Mali: Jihadist terrorists causes havoc in eastern advance

Malian soldiers
Malian soldiers

In recent days, jihadist terrorists have pushed farther into eastern Mali, taking territory, murdering hundreds of people, and driving others from their homes, according to local Malian officials.

The terrorists’ achievements underline Mali’s battle to fill the void left by the withdrawal of French and other European soldiers, and as ties with neighboring Niger have worsened, coordinated military operations along the borders of Niger and Burkina Faso are no longer possible.

Heavy fighting between Tuareg separatists and the Islamic State in the Greater Sahara (ISGS) group has been reported in Menaka region, where Malian forces took over a French military camp in June.

While the offensive started in March, France’s pullout “left a vacuum and lifted a lot of pressure”, said Heni Nsaiba, senior researcher at the Armed Conflict Location & Event Data Project (ACLED), a U.S.-based crisis monitoring group.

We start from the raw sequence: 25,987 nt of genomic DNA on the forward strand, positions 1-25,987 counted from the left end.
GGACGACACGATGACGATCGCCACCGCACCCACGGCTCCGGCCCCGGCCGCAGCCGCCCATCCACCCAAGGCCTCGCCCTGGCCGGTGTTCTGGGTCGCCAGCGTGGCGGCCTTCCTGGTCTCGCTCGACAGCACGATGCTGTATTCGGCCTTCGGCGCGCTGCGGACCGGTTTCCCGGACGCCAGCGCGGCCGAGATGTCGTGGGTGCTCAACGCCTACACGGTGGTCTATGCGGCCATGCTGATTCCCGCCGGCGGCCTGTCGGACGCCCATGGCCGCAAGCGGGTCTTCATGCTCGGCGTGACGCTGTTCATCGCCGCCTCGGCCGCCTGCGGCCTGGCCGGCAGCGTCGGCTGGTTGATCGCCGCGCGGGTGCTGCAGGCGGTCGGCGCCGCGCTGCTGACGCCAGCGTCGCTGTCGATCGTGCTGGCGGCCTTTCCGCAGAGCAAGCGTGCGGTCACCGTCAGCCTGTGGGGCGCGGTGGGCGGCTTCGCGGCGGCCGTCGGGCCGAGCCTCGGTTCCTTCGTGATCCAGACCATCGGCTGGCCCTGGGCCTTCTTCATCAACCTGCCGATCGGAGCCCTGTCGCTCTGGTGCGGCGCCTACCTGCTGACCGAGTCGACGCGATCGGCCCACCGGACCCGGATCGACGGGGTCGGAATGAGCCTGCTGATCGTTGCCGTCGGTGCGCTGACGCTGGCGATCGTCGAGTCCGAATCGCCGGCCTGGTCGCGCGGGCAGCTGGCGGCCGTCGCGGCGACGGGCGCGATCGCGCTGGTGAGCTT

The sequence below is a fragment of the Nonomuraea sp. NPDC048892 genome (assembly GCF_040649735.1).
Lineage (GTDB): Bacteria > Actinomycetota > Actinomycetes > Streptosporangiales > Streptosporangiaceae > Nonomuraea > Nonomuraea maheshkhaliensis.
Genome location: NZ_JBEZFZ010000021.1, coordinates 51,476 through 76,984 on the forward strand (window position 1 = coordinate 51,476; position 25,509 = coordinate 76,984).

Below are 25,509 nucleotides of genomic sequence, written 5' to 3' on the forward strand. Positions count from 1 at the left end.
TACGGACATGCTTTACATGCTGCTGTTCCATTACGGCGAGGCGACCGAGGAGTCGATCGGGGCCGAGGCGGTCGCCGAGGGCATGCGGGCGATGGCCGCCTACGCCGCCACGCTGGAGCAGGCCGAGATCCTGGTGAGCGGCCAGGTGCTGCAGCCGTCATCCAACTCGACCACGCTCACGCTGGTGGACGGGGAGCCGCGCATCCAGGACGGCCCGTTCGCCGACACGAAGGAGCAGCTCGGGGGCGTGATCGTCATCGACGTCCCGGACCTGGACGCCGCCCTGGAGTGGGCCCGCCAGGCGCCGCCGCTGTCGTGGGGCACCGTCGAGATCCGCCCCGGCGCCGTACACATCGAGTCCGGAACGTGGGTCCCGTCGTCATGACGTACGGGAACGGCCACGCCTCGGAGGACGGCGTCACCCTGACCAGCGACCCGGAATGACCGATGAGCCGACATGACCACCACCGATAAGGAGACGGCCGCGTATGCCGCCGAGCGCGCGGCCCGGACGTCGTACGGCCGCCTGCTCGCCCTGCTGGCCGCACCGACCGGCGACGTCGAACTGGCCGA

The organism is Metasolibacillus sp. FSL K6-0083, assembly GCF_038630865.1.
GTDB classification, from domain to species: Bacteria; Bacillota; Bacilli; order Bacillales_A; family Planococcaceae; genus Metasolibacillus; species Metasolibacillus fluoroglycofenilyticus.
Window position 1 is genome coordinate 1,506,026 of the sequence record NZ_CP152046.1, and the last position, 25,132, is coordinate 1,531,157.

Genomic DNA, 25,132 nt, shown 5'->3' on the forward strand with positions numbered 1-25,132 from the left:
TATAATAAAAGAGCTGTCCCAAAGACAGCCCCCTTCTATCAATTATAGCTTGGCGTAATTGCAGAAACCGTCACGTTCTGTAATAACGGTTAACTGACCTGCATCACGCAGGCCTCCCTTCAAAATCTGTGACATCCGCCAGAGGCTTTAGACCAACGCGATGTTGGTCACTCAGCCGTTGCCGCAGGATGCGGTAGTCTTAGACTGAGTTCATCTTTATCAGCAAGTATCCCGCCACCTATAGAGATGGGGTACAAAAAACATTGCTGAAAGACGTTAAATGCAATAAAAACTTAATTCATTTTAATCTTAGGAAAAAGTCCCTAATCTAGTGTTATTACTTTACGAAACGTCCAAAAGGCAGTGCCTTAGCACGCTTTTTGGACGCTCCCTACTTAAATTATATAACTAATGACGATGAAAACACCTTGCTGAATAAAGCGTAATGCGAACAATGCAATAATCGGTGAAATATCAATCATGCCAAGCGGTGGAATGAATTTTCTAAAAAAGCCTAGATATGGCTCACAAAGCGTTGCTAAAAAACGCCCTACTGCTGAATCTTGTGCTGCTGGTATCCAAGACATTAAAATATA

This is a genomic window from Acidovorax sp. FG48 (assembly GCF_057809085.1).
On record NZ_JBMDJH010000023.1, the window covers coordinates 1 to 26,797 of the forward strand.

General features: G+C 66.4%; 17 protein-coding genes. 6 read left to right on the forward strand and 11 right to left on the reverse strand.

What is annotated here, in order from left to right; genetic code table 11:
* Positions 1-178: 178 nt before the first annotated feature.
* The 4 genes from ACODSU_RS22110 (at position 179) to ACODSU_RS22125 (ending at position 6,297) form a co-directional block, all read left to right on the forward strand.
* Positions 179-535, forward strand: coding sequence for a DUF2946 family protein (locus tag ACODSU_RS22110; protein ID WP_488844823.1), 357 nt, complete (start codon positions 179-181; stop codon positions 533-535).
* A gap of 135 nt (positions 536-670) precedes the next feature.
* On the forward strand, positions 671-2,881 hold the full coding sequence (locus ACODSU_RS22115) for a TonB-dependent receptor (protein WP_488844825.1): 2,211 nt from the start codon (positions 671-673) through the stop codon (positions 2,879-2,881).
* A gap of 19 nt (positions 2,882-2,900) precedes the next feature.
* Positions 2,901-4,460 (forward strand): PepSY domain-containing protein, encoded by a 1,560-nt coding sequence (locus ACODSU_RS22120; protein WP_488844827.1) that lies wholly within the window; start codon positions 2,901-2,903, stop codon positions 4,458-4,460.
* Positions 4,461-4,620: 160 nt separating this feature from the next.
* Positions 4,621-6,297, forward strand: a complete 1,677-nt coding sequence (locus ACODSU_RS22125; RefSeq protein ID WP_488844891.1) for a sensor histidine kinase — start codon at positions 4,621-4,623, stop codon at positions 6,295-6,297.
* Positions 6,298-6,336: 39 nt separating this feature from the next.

Hundreds have been killed since March, mainly civilians, as jihadists have battled their way into Menaka and the neighbouring Gao region, according to ACLED data, Nsaiba added.

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Islamic State-linked fighters are the major perpetrators of that violence, according to the U.N. Secretary General’s report to the Security Council released on Thursday.

This month, Islamist militants took over the rural Ansongo district, near the border with Niger, a local official and pro-government militia said.

“Jihadists stopped several buses and forced drivers to make women sit at the back and men in the front,” Yacouba Mamadou Maiga, the deputy mayor of Ouattagouna, one of Ansongo’s seven municipalities told Reuters via telephone on Monday.

Shaky relationship with France

Mali’s former colonial power, France, is drawing to a close a nearly decade-long counterterrorism military effort in the West African country.

It opted to withdraw its forces in February following a disagreement with the military administration, particularly over its increased contact with Russia. It further escalated to a point where the Mali military administration expelled France ambassador from the country for an alleged unfriendly remark towards the military regime.

France and the US have accused mercenaries from the Kremlin-linked security firm Wagner of being deployed in Mali, despite the Russians’ assertion that they are just military instructors assisting in the restoration of order.

Due to the insurrection in Mali, which began in 2012 and extended three years later to Burkina Faso and Niger, large portions of the country are out of government control.